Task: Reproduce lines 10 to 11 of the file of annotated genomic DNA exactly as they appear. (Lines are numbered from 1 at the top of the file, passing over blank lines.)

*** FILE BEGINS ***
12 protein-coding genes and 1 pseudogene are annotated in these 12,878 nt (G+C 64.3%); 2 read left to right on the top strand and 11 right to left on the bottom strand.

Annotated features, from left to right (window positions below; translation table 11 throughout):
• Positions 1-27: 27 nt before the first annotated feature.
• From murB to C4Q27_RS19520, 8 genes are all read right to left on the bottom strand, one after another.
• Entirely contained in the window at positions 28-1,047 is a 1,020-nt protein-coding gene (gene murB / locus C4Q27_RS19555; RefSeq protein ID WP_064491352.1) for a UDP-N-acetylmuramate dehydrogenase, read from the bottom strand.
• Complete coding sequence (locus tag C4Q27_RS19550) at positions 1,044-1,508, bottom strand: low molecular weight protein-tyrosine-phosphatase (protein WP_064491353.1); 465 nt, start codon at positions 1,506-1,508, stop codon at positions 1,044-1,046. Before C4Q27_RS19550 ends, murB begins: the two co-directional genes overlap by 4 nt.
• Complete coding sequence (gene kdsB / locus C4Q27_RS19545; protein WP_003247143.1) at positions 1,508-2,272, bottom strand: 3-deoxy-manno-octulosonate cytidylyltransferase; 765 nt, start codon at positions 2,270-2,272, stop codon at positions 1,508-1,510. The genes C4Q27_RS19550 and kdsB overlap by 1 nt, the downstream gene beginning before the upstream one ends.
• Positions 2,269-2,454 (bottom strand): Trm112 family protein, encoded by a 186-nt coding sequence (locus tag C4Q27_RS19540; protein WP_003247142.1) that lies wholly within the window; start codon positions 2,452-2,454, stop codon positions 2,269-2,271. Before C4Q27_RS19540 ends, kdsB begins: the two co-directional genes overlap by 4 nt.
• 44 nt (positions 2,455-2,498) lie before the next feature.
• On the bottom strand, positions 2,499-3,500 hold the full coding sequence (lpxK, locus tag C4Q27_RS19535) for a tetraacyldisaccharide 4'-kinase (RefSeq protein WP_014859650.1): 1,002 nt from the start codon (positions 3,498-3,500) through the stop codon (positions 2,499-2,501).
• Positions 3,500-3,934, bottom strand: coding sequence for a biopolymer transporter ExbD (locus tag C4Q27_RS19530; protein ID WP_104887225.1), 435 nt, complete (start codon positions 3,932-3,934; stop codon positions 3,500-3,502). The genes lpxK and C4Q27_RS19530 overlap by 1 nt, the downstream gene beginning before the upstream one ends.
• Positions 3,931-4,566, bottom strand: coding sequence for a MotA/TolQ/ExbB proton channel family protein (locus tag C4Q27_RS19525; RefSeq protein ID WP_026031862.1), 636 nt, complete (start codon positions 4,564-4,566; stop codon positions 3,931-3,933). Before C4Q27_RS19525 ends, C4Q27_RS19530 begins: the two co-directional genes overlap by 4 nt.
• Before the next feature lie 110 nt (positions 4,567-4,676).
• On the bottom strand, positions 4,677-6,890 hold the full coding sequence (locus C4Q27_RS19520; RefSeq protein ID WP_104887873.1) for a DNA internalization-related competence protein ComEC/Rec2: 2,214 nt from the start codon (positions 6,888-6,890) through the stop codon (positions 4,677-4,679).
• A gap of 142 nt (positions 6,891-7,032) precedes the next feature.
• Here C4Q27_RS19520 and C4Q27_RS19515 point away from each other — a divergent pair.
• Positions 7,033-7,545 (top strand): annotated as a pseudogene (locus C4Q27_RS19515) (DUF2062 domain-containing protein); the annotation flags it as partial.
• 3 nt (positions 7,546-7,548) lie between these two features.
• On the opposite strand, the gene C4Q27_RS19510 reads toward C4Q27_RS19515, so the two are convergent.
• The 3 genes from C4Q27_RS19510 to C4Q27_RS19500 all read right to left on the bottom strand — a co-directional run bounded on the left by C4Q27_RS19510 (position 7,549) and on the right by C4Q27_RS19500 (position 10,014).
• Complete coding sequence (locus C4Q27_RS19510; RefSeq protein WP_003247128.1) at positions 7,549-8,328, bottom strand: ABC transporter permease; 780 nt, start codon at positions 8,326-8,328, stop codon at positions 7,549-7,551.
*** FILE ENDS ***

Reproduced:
• On the bottom strand, positions 2,499-3,500 hold the full coding sequence (lpxK, locus tag C4Q27_RS19535) for a tetraacyldisaccharide 4'-kinase (RefSeq protein WP_014859650.1): 1,002 nt from the start codon (positions 3,498-3,500) through the stop codon (positions 2,499-2,501).
• Positions 3,500-3,934, bottom strand: coding sequence for a biopolymer transporter ExbD (locus tag C4Q27_RS19530; protein ID WP_104887225.1), 435 nt, complete (start codon positions 3,932-3,934; stop codon positions 3,500-3,502). The genes lpxK and C4Q27_RS19530 overlap by 1 nt, the downstream gene beginning before the upstream one ends.